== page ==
## Miscellaneous

I’ve been back home this week for Christmas.

I finished Advent of Code this week (my solutions are on github). I particularly enjoyed day 23 part 2, which is to find the coordinate in range of most nanobots. Or, to put it in a more abstract setting, to find the point in 3-dimensional manhattan space which is contained within the most spheres. This was a challenge to come up with a good solution for, as I’ve not done much computational geometry stuff before.

The solution I came up with ended up being the same as most other people, as it turns out. The insight is that it’s cheap to check if a sphere overlaps a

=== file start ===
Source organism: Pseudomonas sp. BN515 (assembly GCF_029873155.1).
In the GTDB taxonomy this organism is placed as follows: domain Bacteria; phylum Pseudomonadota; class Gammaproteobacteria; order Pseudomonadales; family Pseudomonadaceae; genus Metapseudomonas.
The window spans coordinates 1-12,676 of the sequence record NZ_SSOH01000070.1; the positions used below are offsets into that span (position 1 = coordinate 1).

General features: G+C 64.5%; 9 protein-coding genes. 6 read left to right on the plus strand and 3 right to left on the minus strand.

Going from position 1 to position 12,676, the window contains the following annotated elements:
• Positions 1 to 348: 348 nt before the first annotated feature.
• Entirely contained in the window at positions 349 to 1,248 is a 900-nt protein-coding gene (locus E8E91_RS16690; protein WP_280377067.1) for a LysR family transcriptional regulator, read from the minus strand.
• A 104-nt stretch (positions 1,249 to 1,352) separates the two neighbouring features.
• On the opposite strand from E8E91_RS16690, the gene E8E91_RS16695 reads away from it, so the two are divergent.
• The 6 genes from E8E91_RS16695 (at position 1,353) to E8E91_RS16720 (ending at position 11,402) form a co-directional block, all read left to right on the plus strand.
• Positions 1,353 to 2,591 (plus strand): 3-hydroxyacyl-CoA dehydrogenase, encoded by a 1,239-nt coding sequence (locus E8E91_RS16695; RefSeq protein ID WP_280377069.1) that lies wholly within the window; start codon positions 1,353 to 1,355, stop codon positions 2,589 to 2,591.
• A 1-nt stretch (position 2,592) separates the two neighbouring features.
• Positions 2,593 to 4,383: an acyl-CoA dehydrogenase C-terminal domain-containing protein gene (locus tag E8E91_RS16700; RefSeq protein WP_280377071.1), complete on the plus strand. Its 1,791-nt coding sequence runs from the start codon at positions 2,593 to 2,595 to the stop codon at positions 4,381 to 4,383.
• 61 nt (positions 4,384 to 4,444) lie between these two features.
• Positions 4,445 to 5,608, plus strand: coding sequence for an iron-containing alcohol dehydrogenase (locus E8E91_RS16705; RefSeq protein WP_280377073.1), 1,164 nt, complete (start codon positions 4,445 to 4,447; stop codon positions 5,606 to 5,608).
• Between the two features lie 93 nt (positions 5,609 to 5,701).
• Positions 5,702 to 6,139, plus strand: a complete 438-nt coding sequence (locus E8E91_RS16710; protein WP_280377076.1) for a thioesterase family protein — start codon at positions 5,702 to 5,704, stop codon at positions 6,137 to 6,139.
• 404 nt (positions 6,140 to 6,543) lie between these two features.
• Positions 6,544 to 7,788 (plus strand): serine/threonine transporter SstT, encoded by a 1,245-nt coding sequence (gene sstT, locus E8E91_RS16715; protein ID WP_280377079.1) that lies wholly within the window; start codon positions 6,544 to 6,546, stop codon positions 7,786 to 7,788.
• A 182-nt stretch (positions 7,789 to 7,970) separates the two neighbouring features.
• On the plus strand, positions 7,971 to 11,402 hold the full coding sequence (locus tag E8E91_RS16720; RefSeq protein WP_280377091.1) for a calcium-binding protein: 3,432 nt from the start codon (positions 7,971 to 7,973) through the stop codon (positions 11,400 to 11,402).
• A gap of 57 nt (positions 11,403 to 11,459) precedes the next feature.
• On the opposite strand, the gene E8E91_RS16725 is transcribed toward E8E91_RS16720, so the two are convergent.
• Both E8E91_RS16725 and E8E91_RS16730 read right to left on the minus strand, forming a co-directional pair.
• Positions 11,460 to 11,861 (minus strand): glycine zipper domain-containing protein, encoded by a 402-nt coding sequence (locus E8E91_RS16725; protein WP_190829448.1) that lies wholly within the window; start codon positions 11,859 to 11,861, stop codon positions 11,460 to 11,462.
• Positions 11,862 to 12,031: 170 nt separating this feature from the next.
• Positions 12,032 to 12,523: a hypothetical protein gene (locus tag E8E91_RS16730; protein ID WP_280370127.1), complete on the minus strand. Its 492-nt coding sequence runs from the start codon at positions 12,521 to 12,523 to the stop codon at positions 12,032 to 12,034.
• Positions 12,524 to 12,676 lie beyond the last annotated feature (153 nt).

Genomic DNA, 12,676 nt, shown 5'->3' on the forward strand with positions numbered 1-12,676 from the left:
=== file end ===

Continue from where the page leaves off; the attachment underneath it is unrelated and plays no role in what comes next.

*region*of space, and it’s cheap to split a region into smaller regions, knowing which spheres overlap each such subregion. So you can recursively partition the space until you get to a region of a single point, with more overlapping spheres than any other region. If you explore regions in order of how many overlapping spheres they have (using a priority queue), you effectively rapidly zoom in on the best point, and don’t even consider most of the space. I got the idea by thinking of how you would solve this by eye in a 2d space with translucent circles on a huge piece of paper: you’d try to find the darkest bits of paper first and then examine those more closely.